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Thursday, October 02, 2008

Arizona's pass defense ranked No. 1 in nation




JOHN MOREDICH


October 2, 2008

The University of Arizona's pass defense ranks No. 1 in the nation, and cornerback Devin Ross thinks he knows why.

"They are scared to challenge us deep, to be honest with you," Ross said. "Everybody watches film, and they know we have great DBs and our line is getting pressure. That makes it easier on us.

"Of course, we're going to face better quarterbacks and better receivers. We're going to have to step up to the challenge and play hard and play aggressive."

Washington might not air it out, either, when the Huskies travel to Arizona Stadium for a 4:30 p.m. kickoff on Saturday. That's because redshirt freshman quarterback Ronnie Fouch is getting his first start for the injured Jake Locker.

The Huskies might use a power running back set to slow the game and manage the clock. Others have tried the strategy.

New Mexico went away from its deep threats and settled for the run. It worked with the Lobos rushing for 221 yards in a 36-28 win over UA.

UCLA ran well in the first half against Arizona before being forced to throw after falling behind by 21 points.

UA's poor tackling at New Mexico gave opponents hope, safety Cam Nelson said.

"A lot of teams are going to try us on the ground and wait for us to fall asleep in the secondary and then open it up," Nelson said.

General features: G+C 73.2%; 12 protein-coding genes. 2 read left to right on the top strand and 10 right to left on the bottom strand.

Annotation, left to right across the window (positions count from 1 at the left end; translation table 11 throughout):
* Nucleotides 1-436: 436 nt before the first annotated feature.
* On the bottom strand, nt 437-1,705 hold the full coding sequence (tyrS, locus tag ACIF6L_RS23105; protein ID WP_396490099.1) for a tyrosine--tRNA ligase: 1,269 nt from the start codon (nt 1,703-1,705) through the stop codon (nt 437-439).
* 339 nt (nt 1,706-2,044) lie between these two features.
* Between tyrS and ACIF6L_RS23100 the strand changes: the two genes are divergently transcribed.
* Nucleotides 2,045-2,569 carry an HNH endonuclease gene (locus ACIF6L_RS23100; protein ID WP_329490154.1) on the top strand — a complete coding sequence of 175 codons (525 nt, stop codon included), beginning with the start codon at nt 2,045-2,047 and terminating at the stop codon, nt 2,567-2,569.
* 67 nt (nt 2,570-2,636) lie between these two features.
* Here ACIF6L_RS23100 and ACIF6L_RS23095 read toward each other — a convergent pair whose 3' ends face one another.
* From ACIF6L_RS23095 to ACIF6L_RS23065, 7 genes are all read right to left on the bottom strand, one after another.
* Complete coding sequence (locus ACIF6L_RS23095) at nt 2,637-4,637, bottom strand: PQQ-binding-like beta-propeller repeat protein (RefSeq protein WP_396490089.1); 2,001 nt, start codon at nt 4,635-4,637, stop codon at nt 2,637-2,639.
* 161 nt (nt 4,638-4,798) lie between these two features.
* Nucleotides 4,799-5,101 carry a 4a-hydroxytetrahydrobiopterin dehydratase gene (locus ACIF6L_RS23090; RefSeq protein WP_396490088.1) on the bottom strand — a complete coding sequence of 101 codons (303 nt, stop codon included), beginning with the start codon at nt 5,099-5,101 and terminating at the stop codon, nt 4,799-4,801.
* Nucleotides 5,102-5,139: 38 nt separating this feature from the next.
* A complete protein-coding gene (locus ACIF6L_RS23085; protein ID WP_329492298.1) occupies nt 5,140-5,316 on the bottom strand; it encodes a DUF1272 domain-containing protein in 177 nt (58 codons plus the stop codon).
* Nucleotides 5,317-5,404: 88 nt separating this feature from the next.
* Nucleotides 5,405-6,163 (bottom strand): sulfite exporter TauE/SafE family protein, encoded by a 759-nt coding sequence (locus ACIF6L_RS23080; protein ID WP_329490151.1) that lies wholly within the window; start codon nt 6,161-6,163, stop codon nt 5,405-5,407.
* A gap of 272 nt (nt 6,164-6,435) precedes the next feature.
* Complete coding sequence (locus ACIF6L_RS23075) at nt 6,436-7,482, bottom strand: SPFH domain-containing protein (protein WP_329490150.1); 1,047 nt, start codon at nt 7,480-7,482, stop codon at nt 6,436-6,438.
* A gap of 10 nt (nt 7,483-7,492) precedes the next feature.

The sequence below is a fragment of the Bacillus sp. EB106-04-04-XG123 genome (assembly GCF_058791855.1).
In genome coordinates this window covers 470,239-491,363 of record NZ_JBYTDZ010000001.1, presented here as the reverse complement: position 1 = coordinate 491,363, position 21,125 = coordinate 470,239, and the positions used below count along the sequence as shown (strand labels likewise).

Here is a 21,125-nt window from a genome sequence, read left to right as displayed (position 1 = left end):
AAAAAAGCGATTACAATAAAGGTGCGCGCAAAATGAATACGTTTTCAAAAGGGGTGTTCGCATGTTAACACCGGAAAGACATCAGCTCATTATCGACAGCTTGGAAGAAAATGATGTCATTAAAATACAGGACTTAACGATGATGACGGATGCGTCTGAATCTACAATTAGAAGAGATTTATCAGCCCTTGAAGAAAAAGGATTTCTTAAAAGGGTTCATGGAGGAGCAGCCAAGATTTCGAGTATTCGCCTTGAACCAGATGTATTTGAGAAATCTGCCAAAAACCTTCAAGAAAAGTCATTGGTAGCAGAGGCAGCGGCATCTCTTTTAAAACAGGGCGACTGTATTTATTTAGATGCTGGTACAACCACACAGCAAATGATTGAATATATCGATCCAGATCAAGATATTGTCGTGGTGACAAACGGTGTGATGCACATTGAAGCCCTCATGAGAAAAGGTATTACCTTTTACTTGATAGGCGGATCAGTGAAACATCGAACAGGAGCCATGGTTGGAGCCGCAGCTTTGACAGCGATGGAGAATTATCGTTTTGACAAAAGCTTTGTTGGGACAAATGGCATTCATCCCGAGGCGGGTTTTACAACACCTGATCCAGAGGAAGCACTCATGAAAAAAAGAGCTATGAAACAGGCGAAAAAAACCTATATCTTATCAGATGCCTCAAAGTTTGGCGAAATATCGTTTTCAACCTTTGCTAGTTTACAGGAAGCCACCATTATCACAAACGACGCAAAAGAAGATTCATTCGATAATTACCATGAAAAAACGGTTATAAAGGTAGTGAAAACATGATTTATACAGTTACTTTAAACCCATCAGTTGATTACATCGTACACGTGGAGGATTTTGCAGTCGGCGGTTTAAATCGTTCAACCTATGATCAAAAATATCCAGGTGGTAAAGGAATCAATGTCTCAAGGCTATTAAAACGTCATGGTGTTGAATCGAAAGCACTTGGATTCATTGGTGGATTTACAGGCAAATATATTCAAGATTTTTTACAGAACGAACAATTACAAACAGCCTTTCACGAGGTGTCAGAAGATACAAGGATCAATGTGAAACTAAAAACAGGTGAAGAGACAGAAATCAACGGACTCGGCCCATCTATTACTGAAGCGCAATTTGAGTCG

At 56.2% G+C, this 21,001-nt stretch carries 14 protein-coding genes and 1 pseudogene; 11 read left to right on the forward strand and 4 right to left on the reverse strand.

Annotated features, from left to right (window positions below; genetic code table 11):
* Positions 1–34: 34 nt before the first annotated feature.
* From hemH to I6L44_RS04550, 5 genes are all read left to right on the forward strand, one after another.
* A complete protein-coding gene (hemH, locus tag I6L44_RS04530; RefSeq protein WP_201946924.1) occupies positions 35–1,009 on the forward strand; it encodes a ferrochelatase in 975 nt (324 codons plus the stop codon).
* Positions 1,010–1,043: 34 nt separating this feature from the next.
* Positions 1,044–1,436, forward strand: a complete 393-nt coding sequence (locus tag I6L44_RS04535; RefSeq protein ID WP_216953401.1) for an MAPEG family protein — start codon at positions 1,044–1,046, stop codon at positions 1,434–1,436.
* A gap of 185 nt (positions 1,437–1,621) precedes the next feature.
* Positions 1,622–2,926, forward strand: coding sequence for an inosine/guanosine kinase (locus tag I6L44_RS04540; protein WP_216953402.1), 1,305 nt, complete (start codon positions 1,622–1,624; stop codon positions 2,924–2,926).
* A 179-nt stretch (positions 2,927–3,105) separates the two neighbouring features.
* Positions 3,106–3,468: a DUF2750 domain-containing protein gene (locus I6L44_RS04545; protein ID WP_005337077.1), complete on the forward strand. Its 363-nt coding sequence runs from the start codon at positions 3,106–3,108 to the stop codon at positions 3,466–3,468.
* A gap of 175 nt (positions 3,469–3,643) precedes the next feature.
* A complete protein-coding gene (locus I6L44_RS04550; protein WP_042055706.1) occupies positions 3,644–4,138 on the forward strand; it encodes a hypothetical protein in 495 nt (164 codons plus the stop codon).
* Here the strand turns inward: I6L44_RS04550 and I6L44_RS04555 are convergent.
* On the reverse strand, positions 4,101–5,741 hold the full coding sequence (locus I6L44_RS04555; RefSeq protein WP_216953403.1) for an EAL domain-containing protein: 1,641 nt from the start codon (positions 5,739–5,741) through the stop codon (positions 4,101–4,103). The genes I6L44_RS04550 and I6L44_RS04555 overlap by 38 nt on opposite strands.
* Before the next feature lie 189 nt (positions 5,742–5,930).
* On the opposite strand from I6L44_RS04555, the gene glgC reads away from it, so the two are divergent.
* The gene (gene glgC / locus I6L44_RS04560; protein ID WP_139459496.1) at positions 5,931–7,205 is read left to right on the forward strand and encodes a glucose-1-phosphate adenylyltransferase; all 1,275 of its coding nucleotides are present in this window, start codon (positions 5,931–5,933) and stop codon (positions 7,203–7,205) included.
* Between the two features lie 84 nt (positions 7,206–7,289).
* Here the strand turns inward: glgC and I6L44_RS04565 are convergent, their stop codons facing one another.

Coming into the season, it was thought teams would test new UA cornerbacks Marquis Hundley and Ross, who replaced 2007 Jim Thorpe Award winner Antoine Cason and fellow four-year starter Wilrey Fontenot.

That hasn't been the case - yet. Opponents have settled for screen plays and short routes. UA is allowing just 103.2 passing yards a game.

"For the most part we have not let guys get behind us very much," UA coach Mike Stoops said. "We have contested things. It has gone according to plan. I have a lot of confidence in this group."

A 37-yard screen to Toledo tailback Morgan Williams is UA's longest pass given up.

The Cats also got caught off guard by a 25-yard trick toss from New Mexico tailback Rodney Ferguson to quarterback Donovan Porterie - only one of two TD passes allowed by UA.

Whatever works.

"I'm surprised. I'm not going to lie," Nelson said when told about Arizona's ranking. "We don't get to watch a lot of the other college games, so we don't keep up with stats. We just try to go out and create takeaways.

"We don't look for stats or the glory. We just want wins."

Nelson knows this is no time to get satisfied.

The Cats (3-1, 1-0 Pac-10) have picked off five passes, but they've faced weak aerial attacks in their first four games.

Toledo ranks 79th nationally in passing, followed by Idaho (94), UCLA (95) and New Mexico (109).

Injuries and poor play have plagued Pac-10 quarterbacks. Only ASU's Rudy Carpenter, Oregon State's Lyle Moevao and USC's Mark Sanchez remain as big-time passing threats to UA.

Stanford's Tavita Pritchard is not a 300-yard per game quarterback, California has its starting job up for grabs, Washington State's offense is abysmal and Oregon is down to its fifth-string quarterback.

"I think as long as our guys stay hungry, and stay disciplined and play with a chip on their shoulders, then we have a chance every time we step on the field,'' UA defensive coordinator Mark Stoops said.

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